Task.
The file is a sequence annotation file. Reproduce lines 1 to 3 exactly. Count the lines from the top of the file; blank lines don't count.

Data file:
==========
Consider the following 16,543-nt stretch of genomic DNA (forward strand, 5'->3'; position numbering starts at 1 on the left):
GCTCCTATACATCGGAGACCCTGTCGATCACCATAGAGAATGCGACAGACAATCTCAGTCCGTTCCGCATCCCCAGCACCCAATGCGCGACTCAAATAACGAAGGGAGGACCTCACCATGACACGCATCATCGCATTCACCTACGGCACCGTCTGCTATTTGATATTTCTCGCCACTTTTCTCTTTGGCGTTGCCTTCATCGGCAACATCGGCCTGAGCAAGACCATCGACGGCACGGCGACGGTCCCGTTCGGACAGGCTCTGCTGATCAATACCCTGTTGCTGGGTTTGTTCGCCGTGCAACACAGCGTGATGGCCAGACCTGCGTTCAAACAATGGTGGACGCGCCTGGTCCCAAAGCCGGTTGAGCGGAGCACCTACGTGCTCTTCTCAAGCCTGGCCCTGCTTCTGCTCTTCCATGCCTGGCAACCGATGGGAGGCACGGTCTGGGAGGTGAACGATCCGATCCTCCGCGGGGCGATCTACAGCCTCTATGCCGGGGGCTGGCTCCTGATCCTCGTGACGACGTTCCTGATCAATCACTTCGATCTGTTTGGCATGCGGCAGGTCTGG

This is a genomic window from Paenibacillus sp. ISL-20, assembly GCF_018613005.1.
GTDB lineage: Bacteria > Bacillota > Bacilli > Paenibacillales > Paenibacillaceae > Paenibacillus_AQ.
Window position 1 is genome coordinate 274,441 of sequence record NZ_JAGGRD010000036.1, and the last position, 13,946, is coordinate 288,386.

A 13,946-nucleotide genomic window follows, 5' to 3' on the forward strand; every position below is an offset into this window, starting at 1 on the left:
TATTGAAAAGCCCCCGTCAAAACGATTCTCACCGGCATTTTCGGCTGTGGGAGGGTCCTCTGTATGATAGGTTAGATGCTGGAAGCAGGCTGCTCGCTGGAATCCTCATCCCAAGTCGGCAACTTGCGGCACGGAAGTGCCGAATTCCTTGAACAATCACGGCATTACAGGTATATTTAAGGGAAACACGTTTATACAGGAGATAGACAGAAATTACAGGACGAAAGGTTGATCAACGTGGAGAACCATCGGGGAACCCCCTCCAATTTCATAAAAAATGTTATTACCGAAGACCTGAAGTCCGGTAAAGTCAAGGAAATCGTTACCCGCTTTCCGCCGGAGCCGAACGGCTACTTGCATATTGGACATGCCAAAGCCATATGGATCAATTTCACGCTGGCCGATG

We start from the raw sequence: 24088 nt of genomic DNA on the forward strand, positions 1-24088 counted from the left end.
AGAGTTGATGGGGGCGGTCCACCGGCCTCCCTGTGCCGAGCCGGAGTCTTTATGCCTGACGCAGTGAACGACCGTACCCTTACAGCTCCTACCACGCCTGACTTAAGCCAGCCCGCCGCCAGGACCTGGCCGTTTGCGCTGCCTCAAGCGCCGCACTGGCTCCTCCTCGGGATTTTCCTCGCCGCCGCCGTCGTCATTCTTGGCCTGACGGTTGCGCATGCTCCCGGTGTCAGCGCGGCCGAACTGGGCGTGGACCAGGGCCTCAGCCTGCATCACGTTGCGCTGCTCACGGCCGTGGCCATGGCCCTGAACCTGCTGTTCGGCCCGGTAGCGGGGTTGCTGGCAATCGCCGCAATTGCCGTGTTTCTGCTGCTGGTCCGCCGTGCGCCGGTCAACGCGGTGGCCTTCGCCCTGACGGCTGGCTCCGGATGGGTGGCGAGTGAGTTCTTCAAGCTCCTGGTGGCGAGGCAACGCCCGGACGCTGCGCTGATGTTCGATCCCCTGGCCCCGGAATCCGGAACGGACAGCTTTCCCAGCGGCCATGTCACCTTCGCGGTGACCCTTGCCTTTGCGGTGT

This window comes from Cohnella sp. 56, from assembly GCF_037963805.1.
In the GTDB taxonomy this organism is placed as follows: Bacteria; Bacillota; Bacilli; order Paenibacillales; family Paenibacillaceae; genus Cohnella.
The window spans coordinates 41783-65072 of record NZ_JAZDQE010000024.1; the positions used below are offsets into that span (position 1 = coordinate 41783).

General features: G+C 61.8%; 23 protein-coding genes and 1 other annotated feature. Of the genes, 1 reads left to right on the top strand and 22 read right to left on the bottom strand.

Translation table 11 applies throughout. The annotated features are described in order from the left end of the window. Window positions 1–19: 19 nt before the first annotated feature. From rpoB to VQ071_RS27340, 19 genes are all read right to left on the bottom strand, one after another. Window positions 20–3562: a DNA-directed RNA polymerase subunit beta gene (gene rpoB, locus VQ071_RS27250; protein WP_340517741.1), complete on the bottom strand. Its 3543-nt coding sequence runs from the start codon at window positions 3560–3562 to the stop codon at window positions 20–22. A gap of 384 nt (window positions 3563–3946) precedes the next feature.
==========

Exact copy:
Consider the following 16,543-nt stretch of genomic DNA (forward strand, 5'->3'; position numbering starts at 1 on the left):
GCTCCTATACATCGGAGACCCTGTCGATCACCATAGAGAATGCGACAGACAATCTCAGTCCGTTCCGCATCCCCAGCACCCAATGCGCGACTCAAATAACGAAGGGAGGACCTCACCATGACACGCATCATCGCATTCACCTACGGCACCGTCTGCTATTTGATATTTCTCGCCACTTTTCTCTTTGGCGTTGCCTTCATCGGCAACATCGGCCTGAGCAAGACCATCGACGGCACGGCGACGGTCCCGTTCGGACAGGCTCTGCTGATCAATACCCTGTTGCTGGGTTTGTTCGCCGTGCAACACAGCGTGATGGCCAGACCTGCGTTCAAACAATGGTGGACGCGCCTGGTCCCAAAGCCGGTTGAGCGGAGCACCTACGTGCTCTTCTCAAGCCTGGCCCTGCTTCTGCTCTTCCATGCCTGGCAACCGATGGGAGGCACGGTCTGGGAGGTGAACGATCCGATCCTCCGCGGGGCGATCTACAGCCTCTATGCCGGGGGCTGGCTCCTGATCCTCGTGACGACGTTCCTGATCAATCACTTCGATCTGTTTGGCATGCGGCAGGTCTGG

This is a genomic window from Paenibacillus sp. ISL-20, assembly GCF_018613005.1.